Saturday, 27 February 2016

Mayne Island

We went to Mayne Island in the Gulf Islands last weekend for a career retrospective show by Kelly's aunt, Sarah Landry.  Sally is a biological illustrator and artist, who did famous drawings for biologist E.O. Wilson's books (she calls him "Ed"; that's like calling Obama "Barry"), Peterson field guides, large-scale murals at aquariums, and many stand-alone works.  It was amazing to see the assembled collection, and realize how much painstaking effort was required to produce so many drawings that are accurate, detailed and beautifully nuanced.  And at the other end of the scale, here are some of my drawings...

A couple very quick sketches from the ferry.  There are two types of people in the world - those who stand outside on the ferry, regardless of cold, wind, rain and sleet, and those who don't.  In other words, there's me and the rest of the world.  The first was done in blowing rain - definitely "wet on wet" technique -, the second in sleet during the brief stop at Galliano Island, sheltering the page with my body so I could use my water-soluble pen.

Then another quick drawing between rainstorms and in-law family events, from Canada's newest national park, which is scattered across the southern Gulf Islands.

And a couple somewhat more leisurely drawings on the sunny following day, at the Georgina Pt. lighthouse, with either Galliano Island or the mainland in the background.

Finally, on the return journey, I joined the sensible majority for at least part of the trip, and drew Mt Baker and surroundings through the ferry window, as storm clouds gathered again.

Thursday, 11 February 2016

Up and down a sunny Lonsdale

Warm sunny holiday Mondays don't happen very often in February, so you have to pack a lot in, including 3 blocks of Lonsdale sketching.  I did all three in water-soluble pen and watercolour - a combination always right on the edge of big-black-blob disaster, but it forces me to keep the lines simple and it's just not an option to overwork the watercolour.  I got all three done within two hours, including riding time.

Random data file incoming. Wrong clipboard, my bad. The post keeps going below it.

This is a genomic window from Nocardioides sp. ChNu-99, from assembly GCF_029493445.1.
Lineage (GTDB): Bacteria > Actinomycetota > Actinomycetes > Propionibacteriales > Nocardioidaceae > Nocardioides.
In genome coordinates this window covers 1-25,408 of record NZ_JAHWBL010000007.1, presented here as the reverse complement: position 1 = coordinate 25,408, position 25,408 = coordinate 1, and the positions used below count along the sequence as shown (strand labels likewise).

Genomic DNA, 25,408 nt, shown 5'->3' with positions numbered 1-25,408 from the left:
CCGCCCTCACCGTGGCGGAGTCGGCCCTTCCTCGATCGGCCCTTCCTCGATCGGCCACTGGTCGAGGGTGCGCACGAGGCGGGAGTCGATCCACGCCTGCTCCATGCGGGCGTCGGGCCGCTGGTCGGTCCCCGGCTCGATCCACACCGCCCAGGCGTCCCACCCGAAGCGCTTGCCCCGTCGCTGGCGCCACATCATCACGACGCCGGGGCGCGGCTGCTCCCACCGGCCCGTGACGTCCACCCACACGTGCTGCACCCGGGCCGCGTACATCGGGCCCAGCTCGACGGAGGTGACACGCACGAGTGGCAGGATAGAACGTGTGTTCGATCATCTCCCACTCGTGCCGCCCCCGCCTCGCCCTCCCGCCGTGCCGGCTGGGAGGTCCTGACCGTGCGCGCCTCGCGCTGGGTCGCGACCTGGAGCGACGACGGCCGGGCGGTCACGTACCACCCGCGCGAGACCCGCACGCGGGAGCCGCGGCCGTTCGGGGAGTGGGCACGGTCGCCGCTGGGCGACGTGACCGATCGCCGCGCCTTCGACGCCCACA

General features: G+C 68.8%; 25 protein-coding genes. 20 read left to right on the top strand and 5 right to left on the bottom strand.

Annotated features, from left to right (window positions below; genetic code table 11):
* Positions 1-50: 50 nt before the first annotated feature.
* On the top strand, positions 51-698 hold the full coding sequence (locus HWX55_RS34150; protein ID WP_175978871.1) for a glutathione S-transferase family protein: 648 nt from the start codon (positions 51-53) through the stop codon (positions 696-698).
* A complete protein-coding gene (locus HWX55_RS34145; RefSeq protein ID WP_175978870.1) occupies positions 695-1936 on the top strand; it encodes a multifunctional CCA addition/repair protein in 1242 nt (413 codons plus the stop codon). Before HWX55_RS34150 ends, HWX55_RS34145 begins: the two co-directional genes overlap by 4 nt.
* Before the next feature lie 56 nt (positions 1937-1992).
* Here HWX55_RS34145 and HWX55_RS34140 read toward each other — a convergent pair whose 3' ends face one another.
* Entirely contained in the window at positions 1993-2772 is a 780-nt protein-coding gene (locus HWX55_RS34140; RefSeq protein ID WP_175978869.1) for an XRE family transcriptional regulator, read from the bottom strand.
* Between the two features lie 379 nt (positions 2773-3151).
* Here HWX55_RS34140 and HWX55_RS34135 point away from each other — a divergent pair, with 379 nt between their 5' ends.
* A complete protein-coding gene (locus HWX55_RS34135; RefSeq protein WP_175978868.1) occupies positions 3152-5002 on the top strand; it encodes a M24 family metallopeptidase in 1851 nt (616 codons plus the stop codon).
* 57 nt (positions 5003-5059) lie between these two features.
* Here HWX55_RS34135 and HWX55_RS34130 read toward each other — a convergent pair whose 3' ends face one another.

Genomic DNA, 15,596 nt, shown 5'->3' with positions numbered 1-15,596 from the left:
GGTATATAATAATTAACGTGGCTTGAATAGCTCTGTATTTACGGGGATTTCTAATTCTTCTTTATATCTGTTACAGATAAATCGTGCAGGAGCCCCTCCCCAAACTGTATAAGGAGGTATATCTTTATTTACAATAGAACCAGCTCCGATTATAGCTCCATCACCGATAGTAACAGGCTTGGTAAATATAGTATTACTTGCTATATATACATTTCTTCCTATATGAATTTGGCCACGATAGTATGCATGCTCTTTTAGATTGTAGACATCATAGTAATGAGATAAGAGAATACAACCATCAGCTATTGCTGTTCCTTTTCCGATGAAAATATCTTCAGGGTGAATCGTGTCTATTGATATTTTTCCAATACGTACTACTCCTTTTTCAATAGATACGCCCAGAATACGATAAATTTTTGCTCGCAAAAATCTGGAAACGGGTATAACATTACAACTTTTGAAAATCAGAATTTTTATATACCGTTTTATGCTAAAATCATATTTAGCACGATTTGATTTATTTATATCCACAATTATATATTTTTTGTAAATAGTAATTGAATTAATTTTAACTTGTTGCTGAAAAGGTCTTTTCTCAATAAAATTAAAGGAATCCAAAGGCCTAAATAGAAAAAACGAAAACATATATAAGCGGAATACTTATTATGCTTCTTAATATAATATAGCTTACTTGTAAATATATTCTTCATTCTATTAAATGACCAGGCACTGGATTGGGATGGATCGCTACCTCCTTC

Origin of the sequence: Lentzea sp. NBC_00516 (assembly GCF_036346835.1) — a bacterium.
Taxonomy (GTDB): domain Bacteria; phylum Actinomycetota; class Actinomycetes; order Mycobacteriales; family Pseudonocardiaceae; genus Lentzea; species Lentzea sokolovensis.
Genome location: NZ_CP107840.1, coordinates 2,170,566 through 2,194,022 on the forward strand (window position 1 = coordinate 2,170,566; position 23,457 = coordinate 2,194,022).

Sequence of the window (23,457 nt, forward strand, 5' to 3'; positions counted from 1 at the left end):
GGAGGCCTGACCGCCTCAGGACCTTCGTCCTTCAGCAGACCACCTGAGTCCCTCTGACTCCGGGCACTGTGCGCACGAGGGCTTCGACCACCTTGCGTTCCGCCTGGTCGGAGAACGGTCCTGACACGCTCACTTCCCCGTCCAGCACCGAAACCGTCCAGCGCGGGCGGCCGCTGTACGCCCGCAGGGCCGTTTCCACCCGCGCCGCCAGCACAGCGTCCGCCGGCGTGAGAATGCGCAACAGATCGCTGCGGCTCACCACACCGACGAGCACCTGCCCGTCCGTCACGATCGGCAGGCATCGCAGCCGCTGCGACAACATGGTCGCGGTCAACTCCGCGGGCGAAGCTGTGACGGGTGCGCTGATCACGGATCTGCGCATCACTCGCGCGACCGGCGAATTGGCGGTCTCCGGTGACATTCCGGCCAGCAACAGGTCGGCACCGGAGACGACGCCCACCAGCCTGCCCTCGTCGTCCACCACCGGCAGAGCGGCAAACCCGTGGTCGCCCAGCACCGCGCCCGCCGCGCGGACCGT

The top of the three was above 29th St, home of the Queen's Cross pub.  It's mentioned in Spirit of the West's The Crawl, so the verbal part of my mind was "We're good old boys, we come from the North Shore..." the whole time.

Then ten blocks down to 19th, where there are - remarkably for North Vancouver - five restaurants in a row without a single sushi place. Just Thai, Szechuan, pizza, candy (not really a restaurant, and for lease - it will probably become a sushi place) and Malaysian.

And all the way down the hill to the block above Esplanade.  Aldo Leopold wrote "The sadness discernible in some marshes arises, perhaps, from their once having harbored cranes."  The sadness discernible in this building arises from it once having harboured Paine's Hardware, a place with as much history as the rest of North Vancouver, and which always had the obscure bolt you needed, on the top of a shelf in the basement, where it had been waiting for you for 50 years.  It burned down (accidentally?) several years ago, and is now just a facade in front of condos, with a spa and an "integrative pharmacy."

Thursday, 4 February 2016

Cafe captures

Cafes are like zoos for people - there's a variety of creatures, and they don't move around much.  Perfect for drawing!

Monday, 1 February 2016

Seven more days

I've kept up the drawing-a-day thing for January.  Besides feeling guilty if I don't draw, this lets me try more new things.  These two drawings were about quickness - I used a timer for the pen and the watercolour stages, for a total of 8 minutes (excluding the time to drop my brush off the porch and crawl through wet shrubbery to retrieve it):
These ones were about liveliness.  I channeled my inner Don McNulty for the street scene, done while I waited for Kelly to grab something from her office:

This one was character-building - could I stand to draw the parking lot outside the supermarket from my car?  (Just barely):
And two having fun with shapes of snow-covered things up the mountain, and trying to represent the background forest without actually drawing any of it:

[An observant observer will note that those are only 7 drawings over 11 days.  They don't all work.  If you don't fall, you're not skiing hard enough.  Or, as Orville and Wilbur said, you can't learn to fly without crashing a few times.]